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The American Almanac – October 17, 2011




All persons born or naturalized in the United States, and subject to the jurisdiction thereof, are citizens of the United States and of the state wherein they reside. No state shall make or enforce any law which shall abridge the privileges or immunities of citizens of the United States; nor shall any state deprive any person of life, liberty, or property, without due process of law; nor deny to any person within its jurisdiction the equal protection of the laws. Davis, who had a distinguished career in the US Army, retiring as a Major General, served as a US Representative and Secretary of War (the predecessor the office of Secretary of Defense), was living on his plantation (Brierfield) near Vicksburg when he was notified of his election to the presidency of the CSA.  He was tending his garden at Brierfield when the news came to him by courier, as depicted in the Vicksburg Riverfront Mural Project (see above photo). Varina Davis would later write that she thought surely some family member had died when she saw his reaction to the telegram. Duty-bound, he left the next day for Montgomery, Alabama, to accept the presidency. Davis was chosen as president because no other southerner had a military and political record equal to his. As the only president of the Confederacy, Davis was in a unique situation as he struggled to run a war and, simultaneously, to mold a new country. Like his northern counterpart, Abraham Lincoln, Davis had epic struggles with his army commanders, the state governors, and Congress. Unlike Lincoln, he lacked the essential resources to ensure success. During the four-year war, he mourned Confederate losses, especially the deaths of many friends and family members in military service. After Robert E. Lee surrendered the main Confederate army on April 9, 1865, Davis was captured in May while trying to make his way across the Mississippi River to lead southern forces that had not yet surrendered. Indicted for treason and imprisoned for two years at Fort Monroe, Virginia, Davis endured solitary confinement and limited contact with the world beyond the fort, his health and morale declining until his release in May 1867. He was now a man without a country, had no salary or savings, and had no home because Brierfield had been seized by Union troops in 1862 and sold in 1866. Along with thousands of others, he had gambled all and lost all on the Confederacy. With a wife and four children age three to twelve to provide for (two sons had died), he lived in Canada and England, hoping to find a suitable job. Finally, in 1869 he agreed to be president of a Memphis, Tennessee, life insurance company and lived there until the mid-1870s. His fortunes changed in 1876. A longtime admirer, Sarah Ellis Dorsey, offered him a cottage on her seaside estate near Biloxi, Mississippi, as a place to write his memoirs of the war. There, Jefferson Davis was home at last. He loved Beauvoir, a property that provided welcome peace and quiet. The property became his when Dorsey bequeathed it to him in her will. During the 1880s he penned his two-volume memoir of the war, along with another book and several magazine articles. He and Varina Davis, who helped him with writing, entertained rafts of visitors, and they regained ownership of Brierfield after a long legal battle. Davis resumed extensive traveling, speaking mainly at Confederate veterans’ events. In November 1889 he fell ill at Brierfield and died in New Orleans on December 6, most likely of pneumonia. Before an estimated crowd of 200,000 people – the South’s largest funeral – he was interred in Metairie Cemetery in Louisiana, and in 1893, re-interred in Hollywood Cemetery in Richmond, Virginia, the Confederate capital identified with his most famous political years.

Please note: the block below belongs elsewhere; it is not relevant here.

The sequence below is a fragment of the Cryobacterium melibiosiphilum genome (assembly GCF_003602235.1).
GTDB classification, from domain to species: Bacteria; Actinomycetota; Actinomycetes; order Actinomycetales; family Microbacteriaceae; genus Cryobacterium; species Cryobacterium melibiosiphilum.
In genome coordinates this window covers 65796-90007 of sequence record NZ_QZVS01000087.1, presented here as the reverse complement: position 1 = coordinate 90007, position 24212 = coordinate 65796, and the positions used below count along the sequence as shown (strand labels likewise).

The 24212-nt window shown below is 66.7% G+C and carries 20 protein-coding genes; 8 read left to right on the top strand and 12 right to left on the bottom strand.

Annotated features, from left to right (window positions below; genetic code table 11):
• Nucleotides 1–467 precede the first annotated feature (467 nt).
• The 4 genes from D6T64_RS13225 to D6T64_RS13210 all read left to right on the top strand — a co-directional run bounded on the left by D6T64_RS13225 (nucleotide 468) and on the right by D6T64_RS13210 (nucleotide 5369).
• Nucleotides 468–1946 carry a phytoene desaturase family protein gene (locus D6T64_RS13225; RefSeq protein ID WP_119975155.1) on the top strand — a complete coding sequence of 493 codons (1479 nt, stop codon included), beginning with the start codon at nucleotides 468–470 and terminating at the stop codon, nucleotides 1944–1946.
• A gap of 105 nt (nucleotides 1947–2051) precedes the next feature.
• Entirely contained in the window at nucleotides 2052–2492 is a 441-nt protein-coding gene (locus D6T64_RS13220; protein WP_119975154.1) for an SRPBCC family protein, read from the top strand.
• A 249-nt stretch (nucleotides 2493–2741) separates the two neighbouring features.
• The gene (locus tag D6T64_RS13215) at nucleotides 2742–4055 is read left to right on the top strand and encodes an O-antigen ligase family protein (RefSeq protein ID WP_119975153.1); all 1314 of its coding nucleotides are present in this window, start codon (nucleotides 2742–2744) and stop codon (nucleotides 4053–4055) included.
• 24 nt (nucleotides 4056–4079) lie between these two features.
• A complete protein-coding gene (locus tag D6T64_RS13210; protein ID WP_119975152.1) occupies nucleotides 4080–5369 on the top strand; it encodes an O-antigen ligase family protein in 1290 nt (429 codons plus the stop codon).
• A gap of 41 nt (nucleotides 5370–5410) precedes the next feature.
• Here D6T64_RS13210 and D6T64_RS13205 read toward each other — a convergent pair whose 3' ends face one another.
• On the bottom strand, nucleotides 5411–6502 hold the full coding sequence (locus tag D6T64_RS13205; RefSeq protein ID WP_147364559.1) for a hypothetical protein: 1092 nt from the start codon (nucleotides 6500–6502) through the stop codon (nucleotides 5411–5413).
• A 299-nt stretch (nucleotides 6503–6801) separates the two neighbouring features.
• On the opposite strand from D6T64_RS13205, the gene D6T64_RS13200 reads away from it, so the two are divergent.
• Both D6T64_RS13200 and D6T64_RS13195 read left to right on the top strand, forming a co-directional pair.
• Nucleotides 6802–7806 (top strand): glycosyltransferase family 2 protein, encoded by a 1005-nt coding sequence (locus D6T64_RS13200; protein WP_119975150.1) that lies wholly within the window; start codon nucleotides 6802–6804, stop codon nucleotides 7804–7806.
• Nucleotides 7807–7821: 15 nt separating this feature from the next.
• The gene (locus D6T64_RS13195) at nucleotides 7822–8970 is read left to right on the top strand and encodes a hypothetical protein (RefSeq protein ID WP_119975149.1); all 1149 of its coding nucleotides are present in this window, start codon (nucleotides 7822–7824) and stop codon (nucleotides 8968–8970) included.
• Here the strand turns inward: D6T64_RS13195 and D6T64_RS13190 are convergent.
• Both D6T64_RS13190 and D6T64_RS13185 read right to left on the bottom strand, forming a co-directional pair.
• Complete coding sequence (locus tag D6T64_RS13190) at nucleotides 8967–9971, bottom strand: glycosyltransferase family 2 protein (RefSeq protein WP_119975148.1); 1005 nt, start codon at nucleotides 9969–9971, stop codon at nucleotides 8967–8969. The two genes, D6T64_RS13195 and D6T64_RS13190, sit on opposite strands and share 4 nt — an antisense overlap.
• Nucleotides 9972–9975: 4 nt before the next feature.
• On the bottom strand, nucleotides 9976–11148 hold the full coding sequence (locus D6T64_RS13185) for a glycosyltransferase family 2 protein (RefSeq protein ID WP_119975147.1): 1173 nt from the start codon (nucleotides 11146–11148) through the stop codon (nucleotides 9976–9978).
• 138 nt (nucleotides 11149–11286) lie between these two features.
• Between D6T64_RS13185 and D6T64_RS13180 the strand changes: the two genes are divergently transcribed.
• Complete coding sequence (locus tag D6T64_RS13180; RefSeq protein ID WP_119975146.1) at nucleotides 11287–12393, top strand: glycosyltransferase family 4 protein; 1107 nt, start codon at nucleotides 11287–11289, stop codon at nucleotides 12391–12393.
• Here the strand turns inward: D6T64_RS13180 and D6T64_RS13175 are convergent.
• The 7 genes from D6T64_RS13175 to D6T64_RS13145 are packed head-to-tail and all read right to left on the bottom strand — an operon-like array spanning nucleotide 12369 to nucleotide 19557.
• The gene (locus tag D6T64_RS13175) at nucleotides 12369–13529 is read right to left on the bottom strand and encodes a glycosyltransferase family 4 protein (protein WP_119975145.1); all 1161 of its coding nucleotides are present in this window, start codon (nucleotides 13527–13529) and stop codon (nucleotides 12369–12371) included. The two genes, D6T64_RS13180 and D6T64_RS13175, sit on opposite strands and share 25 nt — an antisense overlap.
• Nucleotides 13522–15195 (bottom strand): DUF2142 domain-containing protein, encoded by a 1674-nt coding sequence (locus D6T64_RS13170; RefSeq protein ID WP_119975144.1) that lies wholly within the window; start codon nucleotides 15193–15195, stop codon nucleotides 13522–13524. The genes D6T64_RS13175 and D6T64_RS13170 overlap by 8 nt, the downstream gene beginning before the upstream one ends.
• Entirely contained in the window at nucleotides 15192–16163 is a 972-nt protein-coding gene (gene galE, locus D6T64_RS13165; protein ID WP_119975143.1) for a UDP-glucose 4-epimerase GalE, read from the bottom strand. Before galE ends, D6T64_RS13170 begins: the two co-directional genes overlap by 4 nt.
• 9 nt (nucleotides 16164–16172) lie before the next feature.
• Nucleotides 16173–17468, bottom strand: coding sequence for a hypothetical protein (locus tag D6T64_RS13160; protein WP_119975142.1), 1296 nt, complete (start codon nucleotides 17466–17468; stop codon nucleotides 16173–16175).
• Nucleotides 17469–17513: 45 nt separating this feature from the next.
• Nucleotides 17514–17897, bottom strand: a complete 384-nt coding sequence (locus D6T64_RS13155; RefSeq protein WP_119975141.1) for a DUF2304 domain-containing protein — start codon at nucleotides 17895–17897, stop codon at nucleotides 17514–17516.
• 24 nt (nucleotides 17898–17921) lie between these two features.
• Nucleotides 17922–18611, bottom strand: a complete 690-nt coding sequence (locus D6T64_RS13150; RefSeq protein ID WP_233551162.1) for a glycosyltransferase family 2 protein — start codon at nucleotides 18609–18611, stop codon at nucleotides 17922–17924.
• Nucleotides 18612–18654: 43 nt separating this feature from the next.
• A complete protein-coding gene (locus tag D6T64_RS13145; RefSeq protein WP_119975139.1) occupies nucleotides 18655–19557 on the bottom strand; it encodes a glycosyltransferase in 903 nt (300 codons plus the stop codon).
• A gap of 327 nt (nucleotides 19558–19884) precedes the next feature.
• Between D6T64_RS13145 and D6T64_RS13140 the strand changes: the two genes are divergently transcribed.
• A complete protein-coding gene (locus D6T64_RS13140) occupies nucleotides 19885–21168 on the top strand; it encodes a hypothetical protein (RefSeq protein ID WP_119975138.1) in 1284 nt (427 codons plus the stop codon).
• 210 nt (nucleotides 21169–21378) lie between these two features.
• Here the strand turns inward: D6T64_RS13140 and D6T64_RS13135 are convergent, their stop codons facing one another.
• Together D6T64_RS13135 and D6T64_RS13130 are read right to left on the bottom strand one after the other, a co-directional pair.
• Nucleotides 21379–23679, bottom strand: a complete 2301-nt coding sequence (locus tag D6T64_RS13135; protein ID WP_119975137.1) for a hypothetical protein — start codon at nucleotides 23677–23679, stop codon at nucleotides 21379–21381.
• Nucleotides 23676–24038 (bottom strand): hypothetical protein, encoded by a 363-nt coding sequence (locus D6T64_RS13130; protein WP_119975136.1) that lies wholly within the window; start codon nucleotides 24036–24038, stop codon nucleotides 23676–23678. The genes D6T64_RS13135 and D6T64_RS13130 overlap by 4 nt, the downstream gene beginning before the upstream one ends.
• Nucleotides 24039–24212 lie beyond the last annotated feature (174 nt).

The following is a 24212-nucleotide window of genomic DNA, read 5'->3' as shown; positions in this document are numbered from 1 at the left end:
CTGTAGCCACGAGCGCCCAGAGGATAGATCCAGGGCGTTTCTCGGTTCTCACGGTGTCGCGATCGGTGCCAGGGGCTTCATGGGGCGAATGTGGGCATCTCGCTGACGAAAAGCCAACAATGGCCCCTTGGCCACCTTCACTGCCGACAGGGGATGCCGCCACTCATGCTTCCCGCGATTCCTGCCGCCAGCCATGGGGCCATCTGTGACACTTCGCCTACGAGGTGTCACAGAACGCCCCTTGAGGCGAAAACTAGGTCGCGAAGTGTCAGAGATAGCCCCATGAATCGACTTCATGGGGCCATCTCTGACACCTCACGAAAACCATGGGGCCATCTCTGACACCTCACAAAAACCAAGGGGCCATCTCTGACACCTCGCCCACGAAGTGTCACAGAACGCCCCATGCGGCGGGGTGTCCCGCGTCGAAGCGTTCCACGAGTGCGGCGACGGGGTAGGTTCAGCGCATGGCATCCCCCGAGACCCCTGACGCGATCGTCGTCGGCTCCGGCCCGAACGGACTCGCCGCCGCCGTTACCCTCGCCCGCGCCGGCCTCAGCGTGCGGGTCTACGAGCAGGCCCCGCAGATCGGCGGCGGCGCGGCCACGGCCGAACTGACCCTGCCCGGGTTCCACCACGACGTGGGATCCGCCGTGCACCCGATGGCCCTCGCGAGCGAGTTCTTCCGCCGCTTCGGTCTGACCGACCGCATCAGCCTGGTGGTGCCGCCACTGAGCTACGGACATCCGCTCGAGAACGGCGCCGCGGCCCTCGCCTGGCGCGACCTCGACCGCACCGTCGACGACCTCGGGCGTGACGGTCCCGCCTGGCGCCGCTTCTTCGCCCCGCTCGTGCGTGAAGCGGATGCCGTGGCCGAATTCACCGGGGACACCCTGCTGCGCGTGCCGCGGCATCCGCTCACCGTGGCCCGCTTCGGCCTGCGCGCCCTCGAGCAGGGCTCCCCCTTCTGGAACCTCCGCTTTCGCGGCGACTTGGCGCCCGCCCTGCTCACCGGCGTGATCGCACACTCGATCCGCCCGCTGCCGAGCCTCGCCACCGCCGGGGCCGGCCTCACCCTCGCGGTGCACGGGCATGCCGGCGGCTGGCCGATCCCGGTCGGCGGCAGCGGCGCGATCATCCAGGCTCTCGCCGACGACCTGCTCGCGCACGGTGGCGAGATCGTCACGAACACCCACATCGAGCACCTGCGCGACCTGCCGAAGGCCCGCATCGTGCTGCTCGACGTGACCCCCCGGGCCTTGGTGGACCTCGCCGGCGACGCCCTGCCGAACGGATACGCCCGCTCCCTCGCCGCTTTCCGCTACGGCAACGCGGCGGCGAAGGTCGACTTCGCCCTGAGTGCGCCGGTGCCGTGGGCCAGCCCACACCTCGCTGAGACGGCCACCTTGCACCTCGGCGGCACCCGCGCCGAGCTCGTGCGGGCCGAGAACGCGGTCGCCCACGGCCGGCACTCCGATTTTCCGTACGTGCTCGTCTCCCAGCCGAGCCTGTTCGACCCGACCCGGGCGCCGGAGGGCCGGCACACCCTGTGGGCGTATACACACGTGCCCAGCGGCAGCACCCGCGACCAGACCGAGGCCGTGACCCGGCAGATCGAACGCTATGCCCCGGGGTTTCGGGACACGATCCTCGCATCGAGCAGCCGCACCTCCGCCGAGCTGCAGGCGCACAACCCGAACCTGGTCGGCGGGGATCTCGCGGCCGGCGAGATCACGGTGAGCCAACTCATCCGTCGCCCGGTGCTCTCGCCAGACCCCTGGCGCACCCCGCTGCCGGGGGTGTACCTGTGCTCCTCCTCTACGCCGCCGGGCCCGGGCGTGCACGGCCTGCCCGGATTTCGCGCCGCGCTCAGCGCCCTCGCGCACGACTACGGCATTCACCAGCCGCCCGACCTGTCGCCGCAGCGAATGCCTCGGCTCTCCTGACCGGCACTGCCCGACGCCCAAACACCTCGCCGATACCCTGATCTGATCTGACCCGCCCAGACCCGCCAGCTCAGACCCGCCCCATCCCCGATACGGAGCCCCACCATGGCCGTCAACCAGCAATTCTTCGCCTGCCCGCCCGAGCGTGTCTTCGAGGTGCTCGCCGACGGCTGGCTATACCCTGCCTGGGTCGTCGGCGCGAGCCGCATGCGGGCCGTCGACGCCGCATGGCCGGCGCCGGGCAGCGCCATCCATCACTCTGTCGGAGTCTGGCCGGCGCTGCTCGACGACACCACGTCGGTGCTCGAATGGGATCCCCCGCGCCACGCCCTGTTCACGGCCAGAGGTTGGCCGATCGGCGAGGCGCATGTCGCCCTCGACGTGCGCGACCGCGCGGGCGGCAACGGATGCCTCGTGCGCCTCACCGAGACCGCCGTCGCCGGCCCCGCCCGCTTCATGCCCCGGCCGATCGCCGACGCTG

A bit of trivial information to leave you with….

Chris Whittington, one of the co-founders of Vicksburg Daily News, was born just five years before Davis’ citizenship was restored.  Chris was born at Jefferson Davis Memorial Hospital in Natchez, Mississippi, which has been re-named (due to the era of political correctness) Natchez Regional Medical Center. Chris was lobbying for this article to be written about his birth, but decided that it would appear WAY too egotistical and would not appear as humorous as he first thought. The story is kind of funny, though.  The next time you see Chris, ask him who Rastus Bustus Miller is and why the man is so special to him.  You’re gonna get a kick out of that story!]]]]> ]]>

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